The stabbing pains of stitches can instantly limit your triathlon race performance. Here’s how to avoid these uncomfortable side pains so you can reach your swim, bike and run potential.
Stitches – also called exercise-related transient abdominal pain (ETAP) – are characterised by sharp pains in your side when exercising, each breath bringing a stabbing sensation. As with cramping, there’s no real explanation as to what causes stitches, but they’re common in triathlon – especially during the run – and can totally ruin your race.
You might hear stitches referred to as ‘rookie side pains’ and while those new to the world of swim, bike, run do seem more susceptible, they can affect anyone. Just look at five-time ITU world champion and all-round triathlon legend Javier Gomez of Spain, whose challenge for the 2018 Ironman 70.3 World Championships was stifled by stitches.
Anecdotal evidence suggests that side stitches are most likely to occur while running soon after eating. What you eat is an important factor with foods high in fat and fibre taking longer for the body to digest –and more likely to cause problems. Studies have also shown that high-carb drinks (6-7% in concentration) can trigger stitches during exercises.
Tips to avoid stitches
Strengthen your core
Stitches usually strike your core muscles, so strengthening these can help ensure core weakness isn’t contributing to their occurrence. Working on the abdominals, obliques and lower back can help in reducing the incidence of stitches and will also serve you well in all triathlon disciplines, especially in longer races.
Check your bike fit
Triathletes who have just added tri-bars to their road bikes often suffer from stitches on the run. This could be down to not adapting your road cycling position to suit triathlon. When on the tri-bars, elbows should be just wider than 90-degrees so that your skeleton – rather than your torso – is doing the work to support you on the bike. Another rule of thumb is to have your ear over the crook of your elbow, moving your saddle forward to accommodate this fit.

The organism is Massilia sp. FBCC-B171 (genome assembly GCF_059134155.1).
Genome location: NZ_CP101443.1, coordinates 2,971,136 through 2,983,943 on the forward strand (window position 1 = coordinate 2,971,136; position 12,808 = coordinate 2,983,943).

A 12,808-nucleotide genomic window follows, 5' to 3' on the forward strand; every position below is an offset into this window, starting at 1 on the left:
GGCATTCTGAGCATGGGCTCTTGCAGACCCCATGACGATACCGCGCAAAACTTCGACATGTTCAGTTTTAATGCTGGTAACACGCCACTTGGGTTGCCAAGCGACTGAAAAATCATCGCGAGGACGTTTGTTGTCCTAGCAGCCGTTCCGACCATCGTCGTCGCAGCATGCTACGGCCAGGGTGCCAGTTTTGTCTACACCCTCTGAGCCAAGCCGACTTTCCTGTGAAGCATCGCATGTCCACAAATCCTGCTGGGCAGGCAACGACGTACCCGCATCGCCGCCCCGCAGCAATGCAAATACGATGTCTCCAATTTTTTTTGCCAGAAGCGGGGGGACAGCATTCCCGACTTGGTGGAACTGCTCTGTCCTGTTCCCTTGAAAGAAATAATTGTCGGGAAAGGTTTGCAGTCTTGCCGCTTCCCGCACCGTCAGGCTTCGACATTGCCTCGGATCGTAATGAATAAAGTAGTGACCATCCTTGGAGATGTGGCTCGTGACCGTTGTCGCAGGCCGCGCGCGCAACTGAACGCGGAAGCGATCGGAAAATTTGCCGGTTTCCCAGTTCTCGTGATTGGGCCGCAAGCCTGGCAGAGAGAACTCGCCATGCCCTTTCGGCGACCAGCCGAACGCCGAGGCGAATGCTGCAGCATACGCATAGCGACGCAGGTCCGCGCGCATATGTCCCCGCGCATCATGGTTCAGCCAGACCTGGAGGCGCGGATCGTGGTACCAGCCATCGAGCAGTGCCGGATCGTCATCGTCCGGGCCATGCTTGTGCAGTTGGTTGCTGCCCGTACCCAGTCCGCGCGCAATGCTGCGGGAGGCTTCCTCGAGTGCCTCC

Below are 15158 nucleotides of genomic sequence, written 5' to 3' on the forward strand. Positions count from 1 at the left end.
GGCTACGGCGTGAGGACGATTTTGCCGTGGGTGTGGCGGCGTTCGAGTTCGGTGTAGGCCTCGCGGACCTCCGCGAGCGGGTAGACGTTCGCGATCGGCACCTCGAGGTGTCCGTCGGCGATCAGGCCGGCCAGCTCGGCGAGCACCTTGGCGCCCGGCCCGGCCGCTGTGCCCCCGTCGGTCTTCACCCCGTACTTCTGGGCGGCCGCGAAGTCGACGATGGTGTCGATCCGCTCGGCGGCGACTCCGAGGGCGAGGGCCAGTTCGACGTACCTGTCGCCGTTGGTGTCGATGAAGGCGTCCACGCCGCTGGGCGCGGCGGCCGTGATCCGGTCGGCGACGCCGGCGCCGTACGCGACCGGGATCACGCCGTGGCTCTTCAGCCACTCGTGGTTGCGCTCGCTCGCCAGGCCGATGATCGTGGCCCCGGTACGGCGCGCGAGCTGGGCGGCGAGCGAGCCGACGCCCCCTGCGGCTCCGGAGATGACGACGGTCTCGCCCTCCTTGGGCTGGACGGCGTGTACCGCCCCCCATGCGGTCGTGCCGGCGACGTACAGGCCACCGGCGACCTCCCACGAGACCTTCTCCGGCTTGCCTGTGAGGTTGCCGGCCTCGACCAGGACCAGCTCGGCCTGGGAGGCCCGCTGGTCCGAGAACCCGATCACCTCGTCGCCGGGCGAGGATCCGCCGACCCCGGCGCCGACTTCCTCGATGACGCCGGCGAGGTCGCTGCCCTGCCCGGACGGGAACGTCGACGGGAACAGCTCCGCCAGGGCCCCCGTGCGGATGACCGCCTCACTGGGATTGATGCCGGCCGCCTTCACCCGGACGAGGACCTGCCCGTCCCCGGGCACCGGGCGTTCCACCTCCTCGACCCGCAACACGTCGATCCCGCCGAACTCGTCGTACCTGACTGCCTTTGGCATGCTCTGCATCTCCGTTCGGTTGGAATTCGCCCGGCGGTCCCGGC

Stitches usually occur when heart and breathing rates are elevated. Going from resting right into high-intensity exercise can cause your heart rate to rocket as well as irregular breathing patterns that make stitches more likely. Warm up gradually into each session to avoid putting your body under extra stress and stave off stitches.
Find a regular breathing pattern
Once you’re warmed up, think about controlling your breathing to fit your pace, creating a regular rhythm in time with your running action. This doesn’t necessarily mean breathing on every step – depending on intensity, you could be breathing in for three strides and then out for the same or breathing every two if you’re running harder. The key is to keep the pattern consistent for each intensity, focusing on ensuring each breath is in synchronisation with your running form rather than the two being unconnected.
Some runners also swear that timing exhalations with the foot landing on the opposite side to the stitch can actually alleviate stitches if they appear. Again, not on every stride, but just in sync with the opposite foot landing. The theory is that contraction of the diaphragm from breathing out along with the impact of the footfall on the other side of the body causes interference with the spasm causing the stitch.
Take a break after eating
Many athletes struggle with stitches when doing a workout right after eating. How long you have to wait between eating and exercising without stitches affecting you can differ depending on the discipline, with running usually causing the biggest issues. What you eat and drink can have an effect – avoid high-carb drinks and foods high in fat or fibre to reduce chances of cramps.
Train your stomach
Not eating during a race, especially in longer events, isn’t really an option – but you can gradually build up your tolerance to food during training. Try eating small amounts before exercise and gradually shortening the time between eating and training to get your body used to working hard while digesting in a controlled way. Experiment with different types of food, keeping a food log and noting down what works for you as well as timings between eating and training.
When it comes to eating during exercising, the relative stability and generally lower heart rate of cycling makes digestion a little easier – so start by eating small amounts on the bike before moving on to the run.
If you feel a stitch coming on during a race, back off your pace a bit, relax and breathe deeply. If the pain is particularly severe, you may find some respite from stopping and stretching. Side and backbends can help ease the pain and could be less of a time penalty in a race than ploughing through the discomfort with poor technique and efficiency.